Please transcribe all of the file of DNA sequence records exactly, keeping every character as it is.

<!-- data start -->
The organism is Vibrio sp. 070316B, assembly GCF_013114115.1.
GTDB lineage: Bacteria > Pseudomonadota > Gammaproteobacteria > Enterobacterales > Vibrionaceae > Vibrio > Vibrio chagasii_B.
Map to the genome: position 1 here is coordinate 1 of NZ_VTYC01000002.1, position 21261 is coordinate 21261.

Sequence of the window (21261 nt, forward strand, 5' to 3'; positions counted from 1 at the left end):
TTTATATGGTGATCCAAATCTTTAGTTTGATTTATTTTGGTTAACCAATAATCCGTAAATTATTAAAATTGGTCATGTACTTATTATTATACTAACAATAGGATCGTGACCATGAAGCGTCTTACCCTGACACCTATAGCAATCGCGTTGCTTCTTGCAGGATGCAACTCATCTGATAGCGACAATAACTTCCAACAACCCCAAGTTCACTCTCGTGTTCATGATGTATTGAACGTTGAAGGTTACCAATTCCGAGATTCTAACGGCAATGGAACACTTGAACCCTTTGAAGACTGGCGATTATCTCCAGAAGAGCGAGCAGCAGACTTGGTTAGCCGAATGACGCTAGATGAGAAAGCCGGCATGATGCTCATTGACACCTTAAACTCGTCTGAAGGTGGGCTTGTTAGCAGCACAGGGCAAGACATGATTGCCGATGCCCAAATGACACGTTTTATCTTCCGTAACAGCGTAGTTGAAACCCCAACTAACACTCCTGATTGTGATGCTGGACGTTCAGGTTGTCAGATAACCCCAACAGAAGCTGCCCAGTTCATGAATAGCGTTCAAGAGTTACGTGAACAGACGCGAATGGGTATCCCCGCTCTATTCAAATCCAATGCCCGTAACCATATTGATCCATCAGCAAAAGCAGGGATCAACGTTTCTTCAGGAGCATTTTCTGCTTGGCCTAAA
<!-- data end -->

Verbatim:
The organism is Vibrio sp. 070316B, assembly GCF_013114115.1.
GTDB lineage: Bacteria > Pseudomonadota > Gammaproteobacteria > Enterobacterales > Vibrionaceae > Vibrio > Vibrio chagasii_B.
Map to the genome: position 1 here is coordinate 1 of NZ_VTYC01000002.1, position 21261 is coordinate 21261.

Sequence of the window (21261 nt, forward strand, 5' to 3'; positions counted from 1 at the left end):
TTTATATGGTGATCCAAATCTTTAGTTTGATTTATTTTGGTTAACCAATAATCCGTAAATTATTAAAATTGGTCATGTACTTATTATTATACTAACAATAGGATCGTGACCATGAAGCGTCTTACCCTGACACCTATAGCAATCGCGTTGCTTCTTGCAGGATGCAACTCATCTGATAGCGACAATAACTTCCAACAACCCCAAGTTCACTCTCGTGTTCATGATGTATTGAACGTTGAAGGTTACCAATTCCGAGATTCTAACGGCAATGGAACACTTGAACCCTTTGAAGACTGGCGATTATCTCCAGAAGAGCGAGCAGCAGACTTGGTTAGCCGAATGACGCTAGATGAGAAAGCCGGCATGATGCTCATTGACACCTTAAACTCGTCTGAAGGTGGGCTTGTTAGCAGCACAGGGCAAGACATGATTGCCGATGCCCAAATGACACGTTTTATCTTCCGTAACAGCGTAGTTGAAACCCCAACTAACACTCCTGATTGTGATGCTGGACGTTCAGGTTGTCAGATAACCCCAACAGAAGCTGCCCAGTTCATGAATAGCGTTCAAGAGTTACGTGAACAGACGCGAATGGGTATCCCCGCTCTATTCAAATCCAATGCCCGTAACCATATTGATCCATCAGCAAAAGCAGGGATCAACGTTTCTTCAGGAGCATTTTCTGCTTGGCCTAAA